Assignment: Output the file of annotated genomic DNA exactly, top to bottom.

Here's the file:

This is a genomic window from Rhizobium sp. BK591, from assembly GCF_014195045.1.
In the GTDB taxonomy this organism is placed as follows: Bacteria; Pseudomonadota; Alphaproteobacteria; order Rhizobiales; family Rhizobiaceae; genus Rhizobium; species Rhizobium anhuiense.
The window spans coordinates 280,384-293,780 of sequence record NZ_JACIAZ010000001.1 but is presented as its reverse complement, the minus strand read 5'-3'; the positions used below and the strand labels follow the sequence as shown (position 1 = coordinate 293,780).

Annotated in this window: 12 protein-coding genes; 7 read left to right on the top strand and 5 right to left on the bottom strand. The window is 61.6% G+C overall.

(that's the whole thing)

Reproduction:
This is a genomic window from Rhizobium sp. BK591, from assembly GCF_014195045.1.
In the GTDB taxonomy this organism is placed as follows: Bacteria; Pseudomonadota; Alphaproteobacteria; order Rhizobiales; family Rhizobiaceae; genus Rhizobium; species Rhizobium anhuiense.
The window spans coordinates 280,384-293,780 of sequence record NZ_JACIAZ010000001.1 but is presented as its reverse complement, the minus strand read 5'-3'; the positions used below and the strand labels follow the sequence as shown (position 1 = coordinate 293,780).

Annotated in this window: 12 protein-coding genes; 7 read left to right on the top strand and 5 right to left on the bottom strand. The window is 61.6% G+C overall.